The King Is Dead; Long Live the King

Obviously, the idea of pop culture and, more specifically, pop stardom has been on my mind as of late. I've also been thinking a lot lately about the cultural significance of Michael Jackson, but let me step aside for a second.

When talking about Michael Jackson, I have no choice but to divide his life into three, distinct phases. There's the first phase, when he was the cute kid who lead the Jackson5. There's the second phase, when he was the most dominant musical force of the 80's. And, sadly, there's the third phase, when he became the circus sideshow and possible predator that has caused the news of his death to carry so much baggage.

Again, you have to wonder what would have happened had Jackson disappeared in the early 90's.

Perhaps the single most important thing that Michael Jackson ever did was to break the pop music color barrier. For those who don't remember, non-white musicians were ostensibly treated as separate but equal on MTV before Jackson came along and MTV, at the time, was the cutting edge of the music world. Radio stations were just as bad. If you weren't white, it meant your music would only get played on R&B and soul stations. The idea of a black pop star was completely foreign and, to be honest, fought against for years and years.

Look at it this way: is Elvis really more appealing and/or less frightening than any of the musicians whose music he "covered" (I say that with tongue in cheek)? Of course not, particularly in an age before gangsta rap. Mainstream America was just afraid of black people, and more so black men than women.

So how did Michael Jackson break that barrier? Or, how did he manage to do it when so many other talented artists did not?

Well, Jackson was unique. Aside from his enormous talent, he had been introduced to the American consciousness as a cute little kid, about as non-threatening as anyone could imagine. He and his brothers sang catchy, rather insubstantial songs about love. There was hardly any edge to the Jackson 5 at all, save for their clinically insane father. Mainstream America could feel comfortable with the Jackson 5, which meant they felt comfortable with Michael Jackson.

When Jackson launched his solo career, he was given the benefit of the doubt, which is more than most black musicians were given at that time. He already had an image in place, one that appealed even to people who still harbored racist feelings. They felt like they knew him and, on top of that, they found him both completely non-threatening and, in many ways, completely non-sexual. He was a thin, small, asexual performer, and that made it easier for mainstream America to accept him.

Jackson was the exact right person at the exact right time to break that barrier. And he became a huge pop star as a result...

...not unlike a certain current Commander In Chief.

I'll refrain from my usual Barack Obama diatribe (I was a supporter from before he even announced he was running, so I'm very clearly biased), but he was also uniquely positioned to be the first non-white president of the United States.

On one hand, there's the specific time when Obama was elected. Never has there been a moment in this country's history when it was so ready to take a chance on something new. I felt bad for Hillary Clinton (to a certain extent), but I knew that Obama had to win NOW. Four years from now the country will have shifted again and people won't be quite so willing to change the paradigm. In that respect, Obama, like Jackson, has a heavy weight on his shoulders.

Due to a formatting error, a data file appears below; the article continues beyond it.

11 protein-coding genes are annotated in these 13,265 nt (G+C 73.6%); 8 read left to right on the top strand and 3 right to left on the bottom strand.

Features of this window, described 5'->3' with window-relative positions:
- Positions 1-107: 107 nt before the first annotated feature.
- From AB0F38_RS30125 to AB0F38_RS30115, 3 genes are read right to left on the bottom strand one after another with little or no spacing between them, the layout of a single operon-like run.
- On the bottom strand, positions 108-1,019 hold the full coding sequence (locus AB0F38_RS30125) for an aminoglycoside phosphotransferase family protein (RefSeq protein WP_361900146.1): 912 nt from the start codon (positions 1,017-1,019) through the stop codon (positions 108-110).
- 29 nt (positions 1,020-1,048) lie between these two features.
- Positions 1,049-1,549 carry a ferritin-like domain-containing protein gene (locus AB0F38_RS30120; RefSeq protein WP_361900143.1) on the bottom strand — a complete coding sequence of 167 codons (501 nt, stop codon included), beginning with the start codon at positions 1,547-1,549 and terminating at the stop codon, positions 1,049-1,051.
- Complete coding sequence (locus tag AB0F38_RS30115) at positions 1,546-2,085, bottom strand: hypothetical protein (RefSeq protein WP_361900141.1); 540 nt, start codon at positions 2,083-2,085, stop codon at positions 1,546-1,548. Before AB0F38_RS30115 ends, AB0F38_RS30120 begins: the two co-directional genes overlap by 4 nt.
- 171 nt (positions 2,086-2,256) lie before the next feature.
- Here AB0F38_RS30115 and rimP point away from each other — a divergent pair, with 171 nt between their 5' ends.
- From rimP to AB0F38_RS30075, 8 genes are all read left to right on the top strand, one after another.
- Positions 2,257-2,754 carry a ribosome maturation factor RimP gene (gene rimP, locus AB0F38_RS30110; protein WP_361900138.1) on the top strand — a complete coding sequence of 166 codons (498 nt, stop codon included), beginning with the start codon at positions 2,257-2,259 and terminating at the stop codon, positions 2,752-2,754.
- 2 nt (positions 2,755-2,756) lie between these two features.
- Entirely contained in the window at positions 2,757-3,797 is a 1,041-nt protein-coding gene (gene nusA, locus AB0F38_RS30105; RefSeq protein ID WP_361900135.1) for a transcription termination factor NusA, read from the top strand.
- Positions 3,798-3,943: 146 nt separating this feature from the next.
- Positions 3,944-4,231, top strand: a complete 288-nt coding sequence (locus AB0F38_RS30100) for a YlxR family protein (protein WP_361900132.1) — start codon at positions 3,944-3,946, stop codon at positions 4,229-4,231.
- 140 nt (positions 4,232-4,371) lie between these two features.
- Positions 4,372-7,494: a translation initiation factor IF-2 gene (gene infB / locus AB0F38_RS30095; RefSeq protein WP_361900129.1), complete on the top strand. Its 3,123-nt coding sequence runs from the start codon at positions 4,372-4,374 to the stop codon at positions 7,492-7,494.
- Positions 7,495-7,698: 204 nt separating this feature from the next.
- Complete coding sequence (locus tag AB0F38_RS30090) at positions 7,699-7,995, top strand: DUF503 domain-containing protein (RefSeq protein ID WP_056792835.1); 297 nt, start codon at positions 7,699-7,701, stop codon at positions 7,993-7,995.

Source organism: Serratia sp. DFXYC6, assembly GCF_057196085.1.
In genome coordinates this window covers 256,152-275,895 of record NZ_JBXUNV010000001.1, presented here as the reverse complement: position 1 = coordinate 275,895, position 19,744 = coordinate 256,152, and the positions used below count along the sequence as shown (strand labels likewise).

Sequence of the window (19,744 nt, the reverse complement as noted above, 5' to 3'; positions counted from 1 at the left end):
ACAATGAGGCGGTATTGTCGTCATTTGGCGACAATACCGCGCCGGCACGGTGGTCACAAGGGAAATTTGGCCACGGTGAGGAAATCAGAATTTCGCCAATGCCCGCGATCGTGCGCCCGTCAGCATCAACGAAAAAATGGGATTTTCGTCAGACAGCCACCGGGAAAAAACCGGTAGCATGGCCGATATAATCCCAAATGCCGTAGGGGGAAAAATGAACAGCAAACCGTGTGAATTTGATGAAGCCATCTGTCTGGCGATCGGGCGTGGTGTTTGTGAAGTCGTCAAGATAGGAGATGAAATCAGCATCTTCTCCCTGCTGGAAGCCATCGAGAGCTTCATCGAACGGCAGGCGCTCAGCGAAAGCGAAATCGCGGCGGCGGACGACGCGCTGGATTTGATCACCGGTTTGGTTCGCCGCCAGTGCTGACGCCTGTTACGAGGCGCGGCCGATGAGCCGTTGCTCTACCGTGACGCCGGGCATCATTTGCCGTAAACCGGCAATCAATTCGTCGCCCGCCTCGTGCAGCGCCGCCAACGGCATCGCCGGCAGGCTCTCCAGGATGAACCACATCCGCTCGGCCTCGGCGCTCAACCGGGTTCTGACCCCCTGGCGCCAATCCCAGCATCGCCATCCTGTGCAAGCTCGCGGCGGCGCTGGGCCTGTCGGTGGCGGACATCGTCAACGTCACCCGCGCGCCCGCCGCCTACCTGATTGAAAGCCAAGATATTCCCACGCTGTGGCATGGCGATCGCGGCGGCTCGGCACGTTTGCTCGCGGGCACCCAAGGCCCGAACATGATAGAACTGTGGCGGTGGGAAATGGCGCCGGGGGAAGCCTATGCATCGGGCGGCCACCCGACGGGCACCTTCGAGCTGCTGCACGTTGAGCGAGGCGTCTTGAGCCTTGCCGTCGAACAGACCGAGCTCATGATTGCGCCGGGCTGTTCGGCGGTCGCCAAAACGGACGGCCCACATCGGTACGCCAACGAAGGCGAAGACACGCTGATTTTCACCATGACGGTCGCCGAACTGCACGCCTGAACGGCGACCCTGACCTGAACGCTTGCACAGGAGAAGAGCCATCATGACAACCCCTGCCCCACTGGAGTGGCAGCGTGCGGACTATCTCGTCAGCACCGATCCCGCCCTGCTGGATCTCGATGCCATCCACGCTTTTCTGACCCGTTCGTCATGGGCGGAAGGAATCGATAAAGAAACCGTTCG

Then there's the fact that Obama's mother was white and he was raised by his white grandparents. I was always fascinated by that aspect of his story and how certain segments of the population grasped on to it, some literally claiming that it was okay to vote for him because he was "half-white." Entire sections of this country justified their vote because Obama wasn't from an entirely African family something that, to this day, blows my mind. But it was the simple fact that this justification existed for them that allowed them to cast their votes, and, in variably, helped Obama win.

The irony, of course, is that Obama didn't walk around with a sign that said "my mom is white" when he was growing up; he would have been discriminated against just the same.

Again, though, Obama was uniquely positioned to break that barrier, just as Jackson had been. And the hope, of course, is that a flood of talented, non-white people will be able to follow him, just as the case was for Jackson.

And I think that's why the world couldn't hold the two of them at once. The GOP may use it against him, but Obama IS a rock star. Even now, months after his election, I see bumper stickers, comic books, and posters with Obama on them. I wore my Obama t-shirt just the other day, and I see other people doing the same thing. Because that merchandise isn't just about one election, it's about an entire movement.

Michael Jackson changed both the culture of America and the pop culture of America, but eventually his moment passed. Obama has done much the same thing. Let's hope Obama's influence lasts as long and has the same impact.

Two years after Elvis died, Michael Jackson released his first solo album. Perhaps we can look at it as the first "King" passing along the torch to the next, and in some ways making amends for what he had done to earn that title. And just as the passing of that torch expanded our culture, the transition of the "King of Pop" to America's first rock star president will hopefully have an even greater impact, both on the U.S., and the world.